Sometimes I think the church struggles with the tension between its individual members and its task of being a communal body. In a socio-economic context such as ours, where individual choice is paramount, different branches of the Christian church have tried to address this tension in different ways.
Within the more evangelical traditions, the tendency is to make faith as specific to individuals as possible: it’s about Jesus as my personal saviour who died for me and a “brand” of Christianity that’s tailor-made for my individual lifestyle and needs.
A 17th-century Dutch church. (Photo from Wikimedia Commons)
Earlier this month, I was one of many who gathered in the new Marpeck Commons building at Canadian Mennonite University to hear from a panel of “young adults” on their age group and the church.  Judging by the size of the audience (they had to go get extra chairs!), and a feature article on a similar topic in the Feb. 16, 2015 issue of Canadian Mennonite,  this is an issue that many churches are currently profoundly concerned and anxious about.
When I shared the story of my attack, I got a wide variety of responses from my friends, family, and co-workers. It is difficult to know what to say to people after things like this happen, so I was grateful whenever someone attempted to talk about it with me or to give me advice.
We Shall Remain is the title of a documentary series by PBS. We watched a few of the episodes while living in Virginia, where we heard very little of indigenous people, culture, or history. Whenever we asked about it, people we talked to said, "oh yeah, there used to be lots of indigenous people in this area" and would point to the main highways running through as ancient trade routes and the name of the valley "Shenandoah" as an indigenous name.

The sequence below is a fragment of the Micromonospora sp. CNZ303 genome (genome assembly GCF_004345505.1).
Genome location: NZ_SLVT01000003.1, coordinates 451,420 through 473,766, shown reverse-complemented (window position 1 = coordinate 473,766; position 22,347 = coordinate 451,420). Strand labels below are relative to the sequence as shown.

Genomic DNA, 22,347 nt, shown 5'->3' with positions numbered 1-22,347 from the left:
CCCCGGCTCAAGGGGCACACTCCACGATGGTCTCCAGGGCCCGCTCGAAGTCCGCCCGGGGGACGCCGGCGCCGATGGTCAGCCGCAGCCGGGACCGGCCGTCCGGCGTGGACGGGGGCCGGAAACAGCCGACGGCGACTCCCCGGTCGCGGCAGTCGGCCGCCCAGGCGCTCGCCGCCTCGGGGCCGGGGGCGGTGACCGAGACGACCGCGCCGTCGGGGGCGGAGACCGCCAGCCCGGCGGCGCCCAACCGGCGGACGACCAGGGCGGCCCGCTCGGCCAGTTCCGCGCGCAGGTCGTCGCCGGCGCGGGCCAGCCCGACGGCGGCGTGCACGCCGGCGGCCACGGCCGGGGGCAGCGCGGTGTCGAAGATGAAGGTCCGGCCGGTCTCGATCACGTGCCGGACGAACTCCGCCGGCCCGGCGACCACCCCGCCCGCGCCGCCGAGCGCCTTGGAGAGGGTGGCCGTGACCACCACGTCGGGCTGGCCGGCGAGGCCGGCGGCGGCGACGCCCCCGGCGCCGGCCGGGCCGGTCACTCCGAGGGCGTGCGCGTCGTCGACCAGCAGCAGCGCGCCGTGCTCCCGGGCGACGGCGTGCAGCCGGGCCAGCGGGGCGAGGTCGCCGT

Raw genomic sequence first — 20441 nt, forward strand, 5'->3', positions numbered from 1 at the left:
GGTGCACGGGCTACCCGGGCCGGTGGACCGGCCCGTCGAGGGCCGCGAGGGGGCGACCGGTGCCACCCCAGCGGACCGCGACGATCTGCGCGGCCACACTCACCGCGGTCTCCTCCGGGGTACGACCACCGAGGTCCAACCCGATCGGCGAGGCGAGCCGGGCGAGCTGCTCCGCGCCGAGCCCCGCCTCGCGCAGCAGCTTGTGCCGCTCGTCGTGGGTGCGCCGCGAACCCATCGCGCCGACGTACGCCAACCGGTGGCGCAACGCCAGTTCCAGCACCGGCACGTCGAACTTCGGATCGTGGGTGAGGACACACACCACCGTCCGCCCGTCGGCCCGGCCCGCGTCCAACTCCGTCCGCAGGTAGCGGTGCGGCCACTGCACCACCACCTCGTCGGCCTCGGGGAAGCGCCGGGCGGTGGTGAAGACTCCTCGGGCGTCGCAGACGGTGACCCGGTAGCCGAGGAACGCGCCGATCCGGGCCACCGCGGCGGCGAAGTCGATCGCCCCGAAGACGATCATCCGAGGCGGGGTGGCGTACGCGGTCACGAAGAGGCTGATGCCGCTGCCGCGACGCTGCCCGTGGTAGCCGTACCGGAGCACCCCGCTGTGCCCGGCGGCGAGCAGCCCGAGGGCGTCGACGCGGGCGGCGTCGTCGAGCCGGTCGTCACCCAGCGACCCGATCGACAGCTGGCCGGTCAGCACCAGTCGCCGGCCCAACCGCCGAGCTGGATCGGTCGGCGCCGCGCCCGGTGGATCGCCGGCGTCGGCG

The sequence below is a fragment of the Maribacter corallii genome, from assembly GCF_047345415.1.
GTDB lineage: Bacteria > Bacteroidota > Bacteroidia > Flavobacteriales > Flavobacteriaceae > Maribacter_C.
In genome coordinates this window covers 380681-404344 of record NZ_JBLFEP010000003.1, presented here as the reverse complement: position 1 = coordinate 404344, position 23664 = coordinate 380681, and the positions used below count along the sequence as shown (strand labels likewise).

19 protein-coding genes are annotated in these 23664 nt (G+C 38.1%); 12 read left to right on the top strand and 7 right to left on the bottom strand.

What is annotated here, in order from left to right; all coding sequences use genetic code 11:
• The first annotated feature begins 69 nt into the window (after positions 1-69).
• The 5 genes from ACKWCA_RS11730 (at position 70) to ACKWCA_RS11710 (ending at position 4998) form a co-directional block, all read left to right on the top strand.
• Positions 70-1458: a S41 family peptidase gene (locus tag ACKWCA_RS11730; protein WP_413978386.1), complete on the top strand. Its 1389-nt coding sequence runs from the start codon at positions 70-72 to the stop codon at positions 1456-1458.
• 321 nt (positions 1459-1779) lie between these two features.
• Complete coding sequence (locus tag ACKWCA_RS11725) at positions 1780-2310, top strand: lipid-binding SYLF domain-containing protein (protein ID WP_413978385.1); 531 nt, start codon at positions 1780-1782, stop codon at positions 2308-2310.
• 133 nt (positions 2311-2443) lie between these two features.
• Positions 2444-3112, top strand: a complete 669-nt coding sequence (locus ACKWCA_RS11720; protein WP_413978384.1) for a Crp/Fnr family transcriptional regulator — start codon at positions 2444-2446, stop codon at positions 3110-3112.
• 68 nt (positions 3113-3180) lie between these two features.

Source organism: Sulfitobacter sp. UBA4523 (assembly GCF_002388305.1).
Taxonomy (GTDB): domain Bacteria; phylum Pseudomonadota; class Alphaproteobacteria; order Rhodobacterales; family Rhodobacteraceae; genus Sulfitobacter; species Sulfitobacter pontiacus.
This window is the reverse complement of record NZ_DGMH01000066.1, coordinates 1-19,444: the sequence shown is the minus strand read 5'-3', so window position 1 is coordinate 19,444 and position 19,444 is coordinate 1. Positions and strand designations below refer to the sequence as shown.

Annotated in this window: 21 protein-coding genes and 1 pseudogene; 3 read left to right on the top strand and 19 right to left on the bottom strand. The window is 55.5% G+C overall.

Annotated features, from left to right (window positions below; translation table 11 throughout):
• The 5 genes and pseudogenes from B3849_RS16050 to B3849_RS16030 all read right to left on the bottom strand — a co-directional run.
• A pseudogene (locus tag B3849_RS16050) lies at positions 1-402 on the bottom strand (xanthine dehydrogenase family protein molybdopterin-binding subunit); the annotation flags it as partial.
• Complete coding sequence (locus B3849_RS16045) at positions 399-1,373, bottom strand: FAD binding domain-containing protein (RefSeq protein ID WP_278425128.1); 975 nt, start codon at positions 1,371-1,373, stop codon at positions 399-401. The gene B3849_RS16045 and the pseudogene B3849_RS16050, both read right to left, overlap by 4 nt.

At a seminar on cooperative organizations in Saskatchewan, Harold Chapman, a 93-year-old professor, historian, and writer, told us the history from the inside of his involvement in cooperative organizations as a consultant. He talked about values and principles at the heart of this organizational model, and the challenge that it evolved in response to.
We sat in a large circle in the lounge, some sitting straight with legs crossed, others stretched out on the carpeted floor. One by one we passed the "talking piece" and we invited to say a few words about the experience of the last few weeks.
It took two weeks and some intense times together, but by the second "cultural night" of NARPI (Northeast Asia Regional Peacebuilding Institute), groups were no longer isolated by country or regional cultures. A Mongolian and Japanese team did a dance, Korean and Japanese women led a song, and Chinese and Mongolian participants were the emcees. Yet the richness of each person's identity was clearly present.